Krylon spray works well on tissue. I've heard it referred to as "magic in a can", but be careful! IT'S HEAVY!
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calgoddard
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« Reply #4 on: November 18, 2021, 07:08:24 PM »

sspresdavid -

I have had good results using Eze Dope on Esaki tissue. The smell of nitrate dope is verboten in my household.

Some of my mentors are absolute masters at covering with tissue and nitrate dope. I wish I could emulate their skills. The tissue on their models is tight and it has a beautiful nice sheen.

I don't build Peanuts but mostly models with 18 - 34 inch wing spans. Usually I can get them to fly pretty well. I have built a few coupes with larger wing spans. I am not a great scale builder because I am not an artist and lack the patience for all the detail - wire stays, rivets, exhaust marks, machine guns, etc. However I love to look at the stick and tissue scale masterpieces built by others, and really enjoy seeing them fly.

Esaki tissue is no longer being manufactured. A number of posts on HPA indicate that there other brands of tissue that are commercially available that have similar strength and weight.

I do not pre-shrink the Esaki tissue.  I affix it to the balsa wood frames with a 50/50 mixture of white glue (Elmer's) and water. Let the frames dry over night. I have not had good results with glue stick. I apply the tissue with the slick side down.  The grain extends lengthwise on the fuselage and span wise on the wing and stab.  This way the tissue imparts torsional strength to the fuselage, wing and stab when it shrinks.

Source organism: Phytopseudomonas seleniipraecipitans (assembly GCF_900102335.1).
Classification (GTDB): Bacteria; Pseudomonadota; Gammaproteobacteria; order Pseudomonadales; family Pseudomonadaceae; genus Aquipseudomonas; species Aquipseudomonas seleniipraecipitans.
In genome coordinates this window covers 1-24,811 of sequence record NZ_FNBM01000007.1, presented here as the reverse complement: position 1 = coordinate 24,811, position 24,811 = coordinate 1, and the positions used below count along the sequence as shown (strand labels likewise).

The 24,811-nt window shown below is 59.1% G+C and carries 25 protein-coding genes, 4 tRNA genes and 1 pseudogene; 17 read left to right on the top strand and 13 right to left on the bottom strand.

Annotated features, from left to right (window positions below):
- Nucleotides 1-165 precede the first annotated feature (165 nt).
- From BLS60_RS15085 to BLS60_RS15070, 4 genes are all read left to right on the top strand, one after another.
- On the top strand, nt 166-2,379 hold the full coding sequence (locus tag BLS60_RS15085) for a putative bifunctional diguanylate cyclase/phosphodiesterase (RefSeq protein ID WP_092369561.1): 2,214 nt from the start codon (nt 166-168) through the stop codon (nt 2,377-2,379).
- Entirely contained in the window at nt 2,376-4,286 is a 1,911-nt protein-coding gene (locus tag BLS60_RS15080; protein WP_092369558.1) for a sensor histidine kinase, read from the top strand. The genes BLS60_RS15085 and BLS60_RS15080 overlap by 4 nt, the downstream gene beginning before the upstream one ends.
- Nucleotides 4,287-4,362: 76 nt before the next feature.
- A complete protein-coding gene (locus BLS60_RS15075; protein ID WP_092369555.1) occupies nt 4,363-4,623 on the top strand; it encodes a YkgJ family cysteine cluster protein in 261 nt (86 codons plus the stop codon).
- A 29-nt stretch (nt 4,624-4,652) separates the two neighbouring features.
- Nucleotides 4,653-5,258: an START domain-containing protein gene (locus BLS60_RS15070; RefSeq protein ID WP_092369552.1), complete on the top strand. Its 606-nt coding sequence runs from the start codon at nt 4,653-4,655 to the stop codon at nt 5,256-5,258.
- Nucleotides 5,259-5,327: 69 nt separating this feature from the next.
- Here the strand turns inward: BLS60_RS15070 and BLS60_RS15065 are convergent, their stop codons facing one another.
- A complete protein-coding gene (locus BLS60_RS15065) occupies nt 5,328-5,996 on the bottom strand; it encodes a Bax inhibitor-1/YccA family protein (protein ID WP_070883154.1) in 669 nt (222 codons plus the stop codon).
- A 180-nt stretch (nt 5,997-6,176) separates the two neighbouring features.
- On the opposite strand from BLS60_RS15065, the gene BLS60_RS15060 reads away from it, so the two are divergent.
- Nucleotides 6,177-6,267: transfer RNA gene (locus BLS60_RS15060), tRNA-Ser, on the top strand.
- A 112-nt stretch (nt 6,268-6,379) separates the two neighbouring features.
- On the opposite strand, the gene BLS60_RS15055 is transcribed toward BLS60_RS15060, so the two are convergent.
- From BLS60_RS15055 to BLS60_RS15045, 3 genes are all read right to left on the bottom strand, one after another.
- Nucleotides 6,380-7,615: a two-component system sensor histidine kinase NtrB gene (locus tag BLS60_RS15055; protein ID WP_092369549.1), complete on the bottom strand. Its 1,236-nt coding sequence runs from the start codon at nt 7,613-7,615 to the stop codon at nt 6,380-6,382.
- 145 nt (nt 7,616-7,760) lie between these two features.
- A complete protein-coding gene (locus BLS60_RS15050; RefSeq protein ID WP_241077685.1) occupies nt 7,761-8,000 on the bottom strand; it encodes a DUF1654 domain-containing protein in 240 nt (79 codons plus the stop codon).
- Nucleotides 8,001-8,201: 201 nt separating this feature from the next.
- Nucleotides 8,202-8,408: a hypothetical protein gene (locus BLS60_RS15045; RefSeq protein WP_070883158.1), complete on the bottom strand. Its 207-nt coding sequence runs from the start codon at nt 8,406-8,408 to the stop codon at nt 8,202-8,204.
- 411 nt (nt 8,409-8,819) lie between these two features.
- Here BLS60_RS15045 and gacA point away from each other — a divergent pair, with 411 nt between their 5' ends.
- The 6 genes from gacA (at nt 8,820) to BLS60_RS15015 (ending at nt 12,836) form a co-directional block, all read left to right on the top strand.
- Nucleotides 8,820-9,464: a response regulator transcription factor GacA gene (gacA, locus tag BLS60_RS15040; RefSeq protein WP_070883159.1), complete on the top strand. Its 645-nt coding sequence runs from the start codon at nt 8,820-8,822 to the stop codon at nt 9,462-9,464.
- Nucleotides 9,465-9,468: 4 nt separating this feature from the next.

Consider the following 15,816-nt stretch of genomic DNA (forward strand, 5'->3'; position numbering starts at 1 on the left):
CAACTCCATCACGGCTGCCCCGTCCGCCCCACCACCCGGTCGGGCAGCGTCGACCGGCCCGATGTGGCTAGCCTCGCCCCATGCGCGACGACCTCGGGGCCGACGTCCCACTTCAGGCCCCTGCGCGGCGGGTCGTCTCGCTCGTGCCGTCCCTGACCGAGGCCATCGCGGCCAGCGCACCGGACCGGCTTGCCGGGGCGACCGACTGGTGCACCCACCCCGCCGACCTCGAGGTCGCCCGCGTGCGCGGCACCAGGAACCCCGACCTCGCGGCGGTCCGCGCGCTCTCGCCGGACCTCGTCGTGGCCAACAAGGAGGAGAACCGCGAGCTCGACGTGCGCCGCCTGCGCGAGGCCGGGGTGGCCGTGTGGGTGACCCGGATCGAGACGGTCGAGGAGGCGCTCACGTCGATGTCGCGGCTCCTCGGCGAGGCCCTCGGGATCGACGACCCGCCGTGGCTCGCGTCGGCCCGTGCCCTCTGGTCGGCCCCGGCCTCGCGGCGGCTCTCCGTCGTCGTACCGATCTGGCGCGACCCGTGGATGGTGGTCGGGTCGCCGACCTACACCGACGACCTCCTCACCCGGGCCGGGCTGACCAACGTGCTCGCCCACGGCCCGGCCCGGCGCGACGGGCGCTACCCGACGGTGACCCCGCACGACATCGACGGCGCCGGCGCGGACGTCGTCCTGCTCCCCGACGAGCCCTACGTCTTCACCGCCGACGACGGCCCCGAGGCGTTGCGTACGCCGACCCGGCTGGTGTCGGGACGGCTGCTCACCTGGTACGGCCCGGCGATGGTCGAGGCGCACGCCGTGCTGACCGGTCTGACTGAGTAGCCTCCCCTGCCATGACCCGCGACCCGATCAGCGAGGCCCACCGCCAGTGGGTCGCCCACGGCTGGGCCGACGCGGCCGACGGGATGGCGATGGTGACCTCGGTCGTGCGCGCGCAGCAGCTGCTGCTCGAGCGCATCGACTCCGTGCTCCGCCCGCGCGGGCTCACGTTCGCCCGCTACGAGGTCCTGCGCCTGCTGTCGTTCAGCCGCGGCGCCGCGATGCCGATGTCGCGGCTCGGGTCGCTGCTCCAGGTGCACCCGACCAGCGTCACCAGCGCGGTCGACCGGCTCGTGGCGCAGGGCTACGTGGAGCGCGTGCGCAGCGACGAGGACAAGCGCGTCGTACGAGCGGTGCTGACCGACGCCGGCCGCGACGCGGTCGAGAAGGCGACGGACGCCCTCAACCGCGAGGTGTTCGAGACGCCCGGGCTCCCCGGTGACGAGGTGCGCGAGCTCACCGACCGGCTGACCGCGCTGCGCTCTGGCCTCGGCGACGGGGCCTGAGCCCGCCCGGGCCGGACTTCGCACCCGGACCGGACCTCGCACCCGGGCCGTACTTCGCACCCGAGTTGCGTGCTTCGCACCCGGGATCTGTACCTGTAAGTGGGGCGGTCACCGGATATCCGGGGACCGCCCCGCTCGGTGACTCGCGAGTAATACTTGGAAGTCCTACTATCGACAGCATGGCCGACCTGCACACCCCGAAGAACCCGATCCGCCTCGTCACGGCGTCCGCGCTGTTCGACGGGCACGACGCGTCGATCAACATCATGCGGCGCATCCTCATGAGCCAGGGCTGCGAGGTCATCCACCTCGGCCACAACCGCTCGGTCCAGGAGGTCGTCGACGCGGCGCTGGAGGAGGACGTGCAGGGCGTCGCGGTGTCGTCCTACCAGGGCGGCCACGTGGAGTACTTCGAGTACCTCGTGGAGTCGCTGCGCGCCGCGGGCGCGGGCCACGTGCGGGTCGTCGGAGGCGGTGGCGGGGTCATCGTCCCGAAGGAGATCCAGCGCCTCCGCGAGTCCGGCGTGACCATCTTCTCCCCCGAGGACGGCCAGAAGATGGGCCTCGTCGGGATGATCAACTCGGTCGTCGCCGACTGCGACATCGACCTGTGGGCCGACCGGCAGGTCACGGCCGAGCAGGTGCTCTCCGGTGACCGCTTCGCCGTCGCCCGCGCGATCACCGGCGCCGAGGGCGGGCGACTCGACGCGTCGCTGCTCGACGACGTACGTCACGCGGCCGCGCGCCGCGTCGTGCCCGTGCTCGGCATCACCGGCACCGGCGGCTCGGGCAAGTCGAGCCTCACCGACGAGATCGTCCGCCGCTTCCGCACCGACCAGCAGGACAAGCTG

Shake the Eze Dope bottle well.  Make a 30/70 mixture of Eze Dope and water. Shake the mixture well. Apply it to the tissue with a soft, wide artist's brush. One coat is all that is needed.  

The tissue dries fairly taut and the finish looks reasonably good.  It does not look as nice as the finish achieved with thinned nitrate dope.

I find that I get tighter tissue and less wrinkles if I don't pre-shrink the tissue.  Eze Dope is odorless and the flying surfaces treated with that liquid resist warping when I transport my models between humid and dry climates.

Here is a picture of my Three Nite P-30 with red and yellow Esaki tissue that was shrunk and finished as described above. No warps have been detected in the wing or stab of this model even though it has traveled from humid sea side conditions to desert conditions.

There may be increasing difficulty in purchasing nitrate dope and nitrate dope thinner in the future. I would anticipate problems shipping these liquids.  

You can purchase Eze Dope on Amazon.

Enjoy our hobby, whatever covering technique suits you.
 


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Jasco
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« Reply #5 on: November 18, 2021, 08:26:46 PM »

All of my negative bellyaching about EZ Dope aside, like any new process, practice will improve results, I am sure. The finished result does look very nice and has a nice sheen on the surfaces I was successful in applying it. (The stab and most of the fuse look pretty good)
That was the first model I had covered in about 20 years and the rest of my skills were rusty, too.

I've had the plane out in some quite damp conditions and the tissue will sag after a while, but water beads nicely and nothing has warped.

The thumbs down comes from the poor (imho) shelf life.